Mike Singletary's Tenure Ends With San Francisco 49ers' Playoff Hopes
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Mike Singletary was fired after the 49ers were mathematically eliminated from playoff contention with a loss to the St. Louis Rams Sunday.
It's the time of year for reflection, and it's a time for new beginnings.
Singletary left the 49ers very gracefully for a man who had just been fired. With dignity, he thanked the Yorks for the opportunity they had given him. With integrity, he thanked the players who had worked hard for him over the last two seasons. With accountability, he admitted to his own shortcomings. And with class, Mike Singletary's ship sailed into a red and gold sunset.
Singletary leapfrogged the traditional ladder of coaching hierarchy, going from the 49ers linebackers coach and assistant head coach under Mike Nolan straight to head coach with no time spent as defensive coordinator.
"Samurai Mike," as Singletary was called as the centerpiece for the Monsters of the Midway, leaves the team with a legacy more of lessons in life than lessons in American football. Samurai was instrumental in the emotional development of many San Francisco standouts, but none show his teachings more than Vernon Davis.
It was during Singletary's head coaching debut—a blowout loss to Seattle—that he banished an out-of-control Vernon Davis to the locker room. He let the tight end know that if his head wasn't in the game, and if he was going to make mistakes that cost the team, he'd be better off just hitting the showers.
The result was beyond most fans' imaginations.
Davis shaped up his attitude almost immediately, played hard for the remainder of the season and came into training camp the next year with an ideal team-first attitude. It was this attitude that earned Davis recognition as an offensive captain.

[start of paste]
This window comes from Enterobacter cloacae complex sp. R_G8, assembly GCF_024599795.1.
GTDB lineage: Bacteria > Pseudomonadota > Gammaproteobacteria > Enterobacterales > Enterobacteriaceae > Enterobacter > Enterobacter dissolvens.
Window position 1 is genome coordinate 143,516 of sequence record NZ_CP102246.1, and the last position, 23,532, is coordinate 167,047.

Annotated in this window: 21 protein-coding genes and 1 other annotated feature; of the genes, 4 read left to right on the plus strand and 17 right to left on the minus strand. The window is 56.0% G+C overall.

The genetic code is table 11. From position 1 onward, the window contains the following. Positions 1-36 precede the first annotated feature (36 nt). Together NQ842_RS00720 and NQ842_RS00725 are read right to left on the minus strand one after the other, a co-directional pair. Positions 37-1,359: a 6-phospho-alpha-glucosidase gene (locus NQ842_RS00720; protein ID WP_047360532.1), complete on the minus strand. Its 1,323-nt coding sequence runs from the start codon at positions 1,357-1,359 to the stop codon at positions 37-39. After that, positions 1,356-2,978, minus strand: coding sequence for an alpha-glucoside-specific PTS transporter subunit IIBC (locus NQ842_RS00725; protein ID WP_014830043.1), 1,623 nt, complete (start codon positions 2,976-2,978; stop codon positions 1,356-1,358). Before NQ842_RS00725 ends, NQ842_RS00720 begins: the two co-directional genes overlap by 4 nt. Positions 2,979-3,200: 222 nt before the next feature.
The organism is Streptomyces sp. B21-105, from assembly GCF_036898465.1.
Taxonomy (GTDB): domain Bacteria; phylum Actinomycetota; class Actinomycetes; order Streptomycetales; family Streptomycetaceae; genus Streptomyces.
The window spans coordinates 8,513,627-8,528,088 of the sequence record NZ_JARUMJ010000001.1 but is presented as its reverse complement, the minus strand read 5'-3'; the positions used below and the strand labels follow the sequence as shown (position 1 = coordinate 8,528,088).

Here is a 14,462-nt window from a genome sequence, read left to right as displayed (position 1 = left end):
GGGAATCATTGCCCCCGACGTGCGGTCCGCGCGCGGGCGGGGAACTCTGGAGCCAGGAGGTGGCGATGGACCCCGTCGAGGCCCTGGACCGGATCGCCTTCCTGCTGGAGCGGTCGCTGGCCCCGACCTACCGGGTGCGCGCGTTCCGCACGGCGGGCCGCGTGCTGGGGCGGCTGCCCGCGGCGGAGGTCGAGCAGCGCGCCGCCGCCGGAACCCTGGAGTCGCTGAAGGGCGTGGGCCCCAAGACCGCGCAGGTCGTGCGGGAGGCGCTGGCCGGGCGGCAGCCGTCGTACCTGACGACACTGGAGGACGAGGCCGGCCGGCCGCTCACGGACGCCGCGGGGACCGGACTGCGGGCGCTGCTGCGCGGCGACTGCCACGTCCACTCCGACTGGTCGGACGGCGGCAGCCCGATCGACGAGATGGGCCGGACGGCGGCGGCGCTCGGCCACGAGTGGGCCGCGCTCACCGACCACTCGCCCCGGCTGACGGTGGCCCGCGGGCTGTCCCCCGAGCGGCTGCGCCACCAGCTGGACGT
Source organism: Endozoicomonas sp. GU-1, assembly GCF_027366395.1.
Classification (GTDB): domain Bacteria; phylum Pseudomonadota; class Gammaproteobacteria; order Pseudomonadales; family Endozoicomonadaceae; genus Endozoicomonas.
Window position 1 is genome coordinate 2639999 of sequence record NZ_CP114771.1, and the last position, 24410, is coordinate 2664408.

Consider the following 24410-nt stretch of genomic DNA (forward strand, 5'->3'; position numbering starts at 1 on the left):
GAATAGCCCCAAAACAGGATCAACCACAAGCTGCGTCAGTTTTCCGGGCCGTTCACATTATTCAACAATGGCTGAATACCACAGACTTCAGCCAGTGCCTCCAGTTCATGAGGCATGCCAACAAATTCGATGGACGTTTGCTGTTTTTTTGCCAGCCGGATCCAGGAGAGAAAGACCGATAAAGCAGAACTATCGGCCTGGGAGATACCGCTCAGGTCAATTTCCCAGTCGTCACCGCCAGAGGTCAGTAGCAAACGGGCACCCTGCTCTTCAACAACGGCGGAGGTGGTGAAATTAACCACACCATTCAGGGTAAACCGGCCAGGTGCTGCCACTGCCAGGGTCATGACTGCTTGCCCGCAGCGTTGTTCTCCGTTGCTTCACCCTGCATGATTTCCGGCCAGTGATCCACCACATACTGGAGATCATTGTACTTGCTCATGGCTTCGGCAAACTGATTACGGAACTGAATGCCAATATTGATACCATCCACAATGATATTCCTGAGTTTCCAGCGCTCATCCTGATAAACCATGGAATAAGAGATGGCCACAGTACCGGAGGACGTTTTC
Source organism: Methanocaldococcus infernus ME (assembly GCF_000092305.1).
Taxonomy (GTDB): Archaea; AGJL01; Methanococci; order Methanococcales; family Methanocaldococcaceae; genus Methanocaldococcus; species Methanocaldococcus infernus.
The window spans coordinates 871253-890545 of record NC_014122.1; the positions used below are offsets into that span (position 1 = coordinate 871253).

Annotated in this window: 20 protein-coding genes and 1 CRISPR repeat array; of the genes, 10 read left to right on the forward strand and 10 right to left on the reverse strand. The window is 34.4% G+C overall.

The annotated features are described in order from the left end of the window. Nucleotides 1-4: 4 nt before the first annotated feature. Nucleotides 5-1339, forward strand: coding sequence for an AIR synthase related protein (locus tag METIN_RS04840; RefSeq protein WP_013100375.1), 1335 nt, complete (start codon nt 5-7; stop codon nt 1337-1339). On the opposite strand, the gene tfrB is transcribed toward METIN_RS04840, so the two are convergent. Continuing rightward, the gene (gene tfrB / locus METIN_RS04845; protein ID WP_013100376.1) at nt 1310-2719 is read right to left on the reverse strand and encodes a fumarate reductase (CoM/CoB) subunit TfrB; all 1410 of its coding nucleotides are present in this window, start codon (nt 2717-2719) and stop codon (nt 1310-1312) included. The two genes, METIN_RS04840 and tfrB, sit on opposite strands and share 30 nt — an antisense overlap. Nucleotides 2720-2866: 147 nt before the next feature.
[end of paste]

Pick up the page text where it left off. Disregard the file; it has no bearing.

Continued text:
Davis then exploded for 13 touchdowns in 2009, catching a plethora of passes from Shaun Hill and Alex Smith alike.
Davis' production dropped in 2010. Some attributed this to the healthy contract extension he was given, but the reality is there wasn't a player on the team who managed to live up to expectations. If a player or two regresses in production, that's a player issue. If the team takes steps backward, that's on the coach.
In 2010, Singletary himself became the man who was making mistakes that cost the team. The smash-mouth vision he had for the 49ers simply was not leading in a direction that would give them the result they immediately needed.
Singletary wanted the team to be conservative on each side of the ball. There's nothing wrong with conservative football, but it must go the whole nine yards, so to speak.
The stubborn coach often opted to go for it on 4th-and-goal early in games rather than accept three points. The result was typically disastrous and would hand momentum to the other team in gift wrap.
San Francisco drafted two rookie offensive linemen in the first round of the 2010 draft. This move was largely credited to Singletary, who described the 49ers offense as needing "an offensive line with teeth that bite."
The two rookies were dropped right onto the battlefield, however, and struggled in their adjustment to the NFL. It became immediately evident that their learning curves would be season-long, and many believed they (and the offense) would benefit immensely from a decreased workload as they learned their positions.
Naturally, this did not happen, and the offensive line became porous and a hazard to whichever quarterback was on the field.
Relying too heavily on Frank Gore turned out to be another mistake. The predictability of Gore's runs at the middle of the defense led to a one-dimensional attack. Once the running game was stopped, teams would pin their ears back and attack the quarterback relentlessly.